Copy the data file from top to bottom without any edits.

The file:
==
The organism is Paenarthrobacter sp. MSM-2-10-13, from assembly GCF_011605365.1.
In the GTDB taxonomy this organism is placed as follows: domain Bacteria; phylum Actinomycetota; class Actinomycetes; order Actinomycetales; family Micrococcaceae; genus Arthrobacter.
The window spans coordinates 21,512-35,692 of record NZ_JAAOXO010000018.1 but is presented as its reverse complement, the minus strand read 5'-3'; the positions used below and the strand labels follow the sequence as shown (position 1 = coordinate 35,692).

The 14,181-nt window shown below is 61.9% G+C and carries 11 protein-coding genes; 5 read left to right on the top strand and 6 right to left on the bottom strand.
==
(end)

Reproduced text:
The organism is Paenarthrobacter sp. MSM-2-10-13, from assembly GCF_011605365.1.
In the GTDB taxonomy this organism is placed as follows: domain Bacteria; phylum Actinomycetota; class Actinomycetes; order Actinomycetales; family Micrococcaceae; genus Arthrobacter.
The window spans coordinates 21,512-35,692 of record NZ_JAAOXO010000018.1 but is presented as its reverse complement, the minus strand read 5'-3'; the positions used below and the strand labels follow the sequence as shown (position 1 = coordinate 35,692).

The 14,181-nt window shown below is 61.9% G+C and carries 11 protein-coding genes; 5 read left to right on the top strand and 6 right to left on the bottom strand.